I had never been to Badlands National Park as an adult. I’ve driven past the park many, many, many times so I decided to make a pit stop. There weren’t many people around since it was still winter so it was a great time to enjoy the park in peaceful quietness.

It was mostly cloudy during the drive to the park but the clouds opened up for a brief moment during my visit allowing me to get some decent photos of a beautiful scenery.

It’s not often a person gets to visit a park in peace. My time in the park reminded me a lot of when Jac and I had Zion NP completely to ourselves on our bicycles.

Enjoy the photos :).

 

Spain 2019

We decided to go visit Spain in February to avoid some of the dreary Minnesota winter. We were incredibly lucky – we missed -30F weather with 30MPH winds!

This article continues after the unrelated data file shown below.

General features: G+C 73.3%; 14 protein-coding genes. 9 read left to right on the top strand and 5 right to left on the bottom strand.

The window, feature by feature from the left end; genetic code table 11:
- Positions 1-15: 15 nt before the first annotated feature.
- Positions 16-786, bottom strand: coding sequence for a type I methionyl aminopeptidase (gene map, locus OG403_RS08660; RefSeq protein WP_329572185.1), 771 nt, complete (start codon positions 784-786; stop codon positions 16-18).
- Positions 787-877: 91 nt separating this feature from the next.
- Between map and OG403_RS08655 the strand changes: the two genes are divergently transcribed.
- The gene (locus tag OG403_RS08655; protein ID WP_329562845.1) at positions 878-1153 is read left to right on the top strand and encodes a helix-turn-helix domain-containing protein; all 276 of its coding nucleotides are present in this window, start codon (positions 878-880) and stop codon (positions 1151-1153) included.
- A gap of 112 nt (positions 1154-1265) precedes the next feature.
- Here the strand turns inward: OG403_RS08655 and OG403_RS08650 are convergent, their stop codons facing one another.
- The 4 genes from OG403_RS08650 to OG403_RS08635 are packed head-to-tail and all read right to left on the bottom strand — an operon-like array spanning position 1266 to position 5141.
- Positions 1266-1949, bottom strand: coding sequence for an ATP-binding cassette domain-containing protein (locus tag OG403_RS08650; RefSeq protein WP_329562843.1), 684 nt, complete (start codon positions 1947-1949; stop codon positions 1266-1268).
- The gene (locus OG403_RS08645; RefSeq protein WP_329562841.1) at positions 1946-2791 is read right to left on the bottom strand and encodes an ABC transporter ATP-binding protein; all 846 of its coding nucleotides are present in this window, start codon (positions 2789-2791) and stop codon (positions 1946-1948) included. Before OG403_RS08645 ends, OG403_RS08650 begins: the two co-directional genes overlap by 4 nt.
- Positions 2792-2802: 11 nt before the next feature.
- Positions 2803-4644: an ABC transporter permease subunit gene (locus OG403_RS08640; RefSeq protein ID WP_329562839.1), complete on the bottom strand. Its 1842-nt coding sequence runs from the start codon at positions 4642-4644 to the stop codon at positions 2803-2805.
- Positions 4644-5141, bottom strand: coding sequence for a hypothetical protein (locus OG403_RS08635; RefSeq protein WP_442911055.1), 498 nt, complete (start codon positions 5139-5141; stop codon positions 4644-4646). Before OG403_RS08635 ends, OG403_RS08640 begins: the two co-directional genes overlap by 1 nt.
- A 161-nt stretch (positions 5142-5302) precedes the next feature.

I think I could make a habit avoiding winter in Minnesota.

Terrible Minnesota weather aside, Andalusia in Spain was pretty incredible. The sights were pretty fantastic, the food was amazing, everything was super laid back, we chatted with some incredible people, and we had a couple of wonderful cooking classes! We had a brief stop in Gibraltar, a British colony, and it turned out to be a super strange experience. All-in-all, we had a fantastic visit and we were happy with our visit.